Life drawing this semester has been significantly better than the first. When looking back on the last ten weeks I can see a slight improvement in my drawing confidence. I feel I have begun looking at the overall form of the body a little better. As we have been concentrating on specific areas of the body, such as hands, feet or the head, this has given me time to improve my knowledge on how these body parts are put together whilst also learning how to draw them more accurately. I have been depending on books such as “Constructive Anatomy” by Bridgman and “Dynamic Figure Drawing” by Burne Hogarth to aid my learning along the way.
During week one and two we focused on drawing the head and overall form. My work was weak these two classes. A major mistake I had made was drawing the head inside of a circle rather than sketching the jaw around the circles’ outer circumference.
For homework we focused on the Chiaroscuro technique, which uses light and shadow to define forms. This exercise encouraged me to study the old masters use of this technique in their portraiture work. Knowing where and what shadows fall from the face really helped me to understand their relationships to each other more.
Week four and five were quite challenging but very beneficial. During this time we focused on drawing the model from someone else’s point of view in the class, thus forcing us to examine perspective. Storyboarding was difficult as I had never tried it before, again my work on storyboarding needs improving. Getting shapes down quickly to tell a story was difficult.
Tracing paper was introduced as a useful learning tool, helping to determine the body shape of a character, in our case Pinocchio. Although having the tracing paper on hand to measure the body shape, drawing our own version of Pinocchio still deemed very difficult. I resorted to drawing more expressions as I found this aspect hard to design when drawing characters.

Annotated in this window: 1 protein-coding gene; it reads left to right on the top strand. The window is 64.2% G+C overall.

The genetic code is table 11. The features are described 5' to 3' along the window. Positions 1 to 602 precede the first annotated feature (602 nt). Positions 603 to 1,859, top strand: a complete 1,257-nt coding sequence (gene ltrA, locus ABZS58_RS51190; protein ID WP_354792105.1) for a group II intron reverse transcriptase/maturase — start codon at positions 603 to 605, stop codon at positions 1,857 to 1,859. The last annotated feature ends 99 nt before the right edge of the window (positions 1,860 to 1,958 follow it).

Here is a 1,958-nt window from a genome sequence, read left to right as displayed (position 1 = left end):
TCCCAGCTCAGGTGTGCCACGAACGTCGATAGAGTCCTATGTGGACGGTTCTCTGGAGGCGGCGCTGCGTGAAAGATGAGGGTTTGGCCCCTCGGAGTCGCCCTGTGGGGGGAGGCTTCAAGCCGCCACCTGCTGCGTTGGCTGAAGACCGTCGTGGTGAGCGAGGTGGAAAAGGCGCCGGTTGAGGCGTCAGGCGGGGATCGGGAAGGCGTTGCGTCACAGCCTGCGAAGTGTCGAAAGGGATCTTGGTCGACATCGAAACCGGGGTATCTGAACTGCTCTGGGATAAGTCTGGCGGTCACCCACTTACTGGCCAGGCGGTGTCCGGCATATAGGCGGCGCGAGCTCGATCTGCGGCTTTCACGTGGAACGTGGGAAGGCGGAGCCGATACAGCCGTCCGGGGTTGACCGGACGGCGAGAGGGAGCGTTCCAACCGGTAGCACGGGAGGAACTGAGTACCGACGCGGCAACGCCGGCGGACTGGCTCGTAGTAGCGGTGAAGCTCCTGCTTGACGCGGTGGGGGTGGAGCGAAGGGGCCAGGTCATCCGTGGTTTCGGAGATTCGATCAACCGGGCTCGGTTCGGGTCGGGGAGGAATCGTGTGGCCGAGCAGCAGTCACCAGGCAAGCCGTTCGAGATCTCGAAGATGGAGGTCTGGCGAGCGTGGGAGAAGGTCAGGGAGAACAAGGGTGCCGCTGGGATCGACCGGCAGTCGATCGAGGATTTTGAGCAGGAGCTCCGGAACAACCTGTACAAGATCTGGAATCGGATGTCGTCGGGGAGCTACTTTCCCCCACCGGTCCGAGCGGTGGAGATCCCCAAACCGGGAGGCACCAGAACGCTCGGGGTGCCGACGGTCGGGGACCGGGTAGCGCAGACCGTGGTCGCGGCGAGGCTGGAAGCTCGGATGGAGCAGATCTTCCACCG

My one minute gesture drawing has improved since last semester although I feel I am still lacking in understructure at times. I tend to focus on the outline as I find this easier, but in reality this is not helping my understanding.
For the remaining weeks we focused our attention on feet, hands and the head. I found this classwork alongside the corresponding homework to be very beneficial and rewarding when looking through my progress. I am very thankful to have been able to spend time focusing on these areas along with the one minute poses as I really have a severe lack of understanding when it comes to these complicated anatomical features.
Overall I feel my proportions have improved significantly throughout this semester although having said this, my perspective and putting things into boxes still has a long way to go. Having extra time to practise life drawing in the extra evening class has been amazing and boosted my confidence as I feel I’m learning something new each week and I can see slight improvements. Over the summer period I aim to practise my perspective whilst also learning to draw the clothed figure as drapery is an area which I have failed to practise this semester.
Bridgman, G. (1920). Constructive anatomy. 1st ed. Pelham, N.Y.: Edward C. Bridgman.
Hogarth, B. (1977). Dynamic Figure Drawing. 1st ed. New York: Watson-Guptill.